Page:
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Oh! I am *so* jealous! I love developing tutorials. It's my absolute
favorite thing to do. And I love programming in Java. If I could meld
those two, I would be absolutely ecstatic. Throw in modular writing,
and I'd be unable to handle the excitement, and would likely faint.
This, of course, does nothing to help you figure out how to map out
your course. But that out of the way, I would say that the first thing
you need to do is know the tool, yourself. Let's assume that you know
that. Next, I would figure out what features of your tool/api
library/widget/whatever set it apart from the competition. Then, I
would figure out how those features would be most advantageous to your
specific silos (as we call them in gov't... private industry I seem to
recall calls them vertical markets). Then, I would figure out how to
make the tutorials such that they get early bang for the buck (think
"hello world" but better), and that eventually take the person going
through the tutorial to the place where they're going to be *begging*
the management to buy the tool/api library/widget/whatever. (Don't
fall into the wrong thinking only that this will be used by people who
already have the software... if you do this right, it would SO be good
as a marketing document!)
Remember, though, that the most important thing to answer throughout
the tutorial is not "how," but "why!"
Let us know how it goes!
thejavaguy -at- gmail -dot- com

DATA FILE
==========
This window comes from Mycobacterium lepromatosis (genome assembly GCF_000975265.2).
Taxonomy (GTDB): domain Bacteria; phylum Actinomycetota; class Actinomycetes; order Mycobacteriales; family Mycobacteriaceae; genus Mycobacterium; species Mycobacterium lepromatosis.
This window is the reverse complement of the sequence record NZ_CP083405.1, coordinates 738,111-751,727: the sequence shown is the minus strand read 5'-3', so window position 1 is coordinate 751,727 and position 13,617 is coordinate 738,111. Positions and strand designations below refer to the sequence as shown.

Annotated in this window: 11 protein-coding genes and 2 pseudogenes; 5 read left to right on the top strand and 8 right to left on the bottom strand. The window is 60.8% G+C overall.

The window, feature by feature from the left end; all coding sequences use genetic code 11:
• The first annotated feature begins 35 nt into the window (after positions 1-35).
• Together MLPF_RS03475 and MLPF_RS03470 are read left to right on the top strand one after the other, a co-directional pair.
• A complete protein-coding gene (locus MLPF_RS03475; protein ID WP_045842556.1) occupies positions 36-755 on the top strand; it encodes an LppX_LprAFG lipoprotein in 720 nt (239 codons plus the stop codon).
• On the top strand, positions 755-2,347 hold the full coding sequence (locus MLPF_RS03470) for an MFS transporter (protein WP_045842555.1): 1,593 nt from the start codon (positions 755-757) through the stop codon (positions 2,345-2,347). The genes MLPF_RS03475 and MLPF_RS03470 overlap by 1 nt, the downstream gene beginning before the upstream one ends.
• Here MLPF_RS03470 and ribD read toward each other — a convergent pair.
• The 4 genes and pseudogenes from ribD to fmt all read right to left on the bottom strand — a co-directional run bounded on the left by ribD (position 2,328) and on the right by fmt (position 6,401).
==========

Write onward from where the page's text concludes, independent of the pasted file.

On 6/25/07, V. Camgros <camgros -at- mindspring -dot- com> wrote:
> Hello colleagues,
> I seldom post on this list, though I read your discussion with interest and often respond to individuals when I think I might have a contribution. Now I am faced with an opportunity and would like your opinions on how to best respond to it.
> I work for a small startup that makes Java developer tools. We've recently re-designed the product and now my management wants new product tutorials developed to match.
> I know that the new tutorials must be modular, written to answer the needs of the specific target audiences, and easy to understand. Beyond that, the field is so completely wide open that it feels like my mind might explode.
> And so my question to you: How would you go about planning this redesign? What books, web sites, blogs, whathaveyou are essential to informing your efforts when attempting to train your uses to be successful with your products.
> My thanks in advance for any and all advice. I will attempt a summary post if it seems warranted.
> Create HTML or Microsoft Word content and convert to Help file formats or
> printed documentation. Features include support for Windows Vista & 2007
> Microsoft Office, team authoring, plus more.
> True single source, conditional content, PDF export, modular help.
> Help & Manual is the most powerful authoring tool for technical
> documentation. Boost your productivity! http://www.helpandmanual.com
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